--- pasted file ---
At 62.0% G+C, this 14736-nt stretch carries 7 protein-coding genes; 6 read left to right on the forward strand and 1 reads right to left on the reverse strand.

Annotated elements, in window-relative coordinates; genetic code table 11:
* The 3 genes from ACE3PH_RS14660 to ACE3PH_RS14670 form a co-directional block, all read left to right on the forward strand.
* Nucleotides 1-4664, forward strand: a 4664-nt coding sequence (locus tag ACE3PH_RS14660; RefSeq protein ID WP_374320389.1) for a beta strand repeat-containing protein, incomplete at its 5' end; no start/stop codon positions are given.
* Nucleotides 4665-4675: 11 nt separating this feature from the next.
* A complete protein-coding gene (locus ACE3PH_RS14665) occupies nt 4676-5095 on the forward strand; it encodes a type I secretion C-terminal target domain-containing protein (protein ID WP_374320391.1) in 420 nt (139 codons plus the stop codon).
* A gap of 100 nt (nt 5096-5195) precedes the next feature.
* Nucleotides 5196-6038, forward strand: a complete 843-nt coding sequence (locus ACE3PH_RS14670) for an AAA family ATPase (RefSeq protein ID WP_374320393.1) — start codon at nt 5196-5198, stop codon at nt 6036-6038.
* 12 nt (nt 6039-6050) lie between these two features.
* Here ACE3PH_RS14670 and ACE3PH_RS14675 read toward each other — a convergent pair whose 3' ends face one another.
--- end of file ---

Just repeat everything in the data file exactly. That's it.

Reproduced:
At 62.0% G+C, this 14736-nt stretch carries 7 protein-coding genes; 6 read left to right on the forward strand and 1 reads right to left on the reverse strand.

Annotated elements, in window-relative coordinates; genetic code table 11:
* The 3 genes from ACE3PH_RS14660 to ACE3PH_RS14670 form a co-directional block, all read left to right on the forward strand.
* Nucleotides 1-4664, forward strand: a 4664-nt coding sequence (locus tag ACE3PH_RS14660; RefSeq protein ID WP_374320389.1) for a beta strand repeat-containing protein, incomplete at its 5' end; no start/stop codon positions are given.
* Nucleotides 4665-4675: 11 nt separating this feature from the next.
* A complete protein-coding gene (locus ACE3PH_RS14665) occupies nt 4676-5095 on the forward strand; it encodes a type I secretion C-terminal target domain-containing protein (protein ID WP_374320391.1) in 420 nt (139 codons plus the stop codon).
* A gap of 100 nt (nt 5096-5195) precedes the next feature.
* Nucleotides 5196-6038, forward strand: a complete 843-nt coding sequence (locus ACE3PH_RS14670) for an AAA family ATPase (RefSeq protein ID WP_374320393.1) — start codon at nt 5196-5198, stop codon at nt 6036-6038.
* 12 nt (nt 6039-6050) lie between these two features.
* Here ACE3PH_RS14670 and ACE3PH_RS14675 read toward each other — a convergent pair whose 3' ends face one another.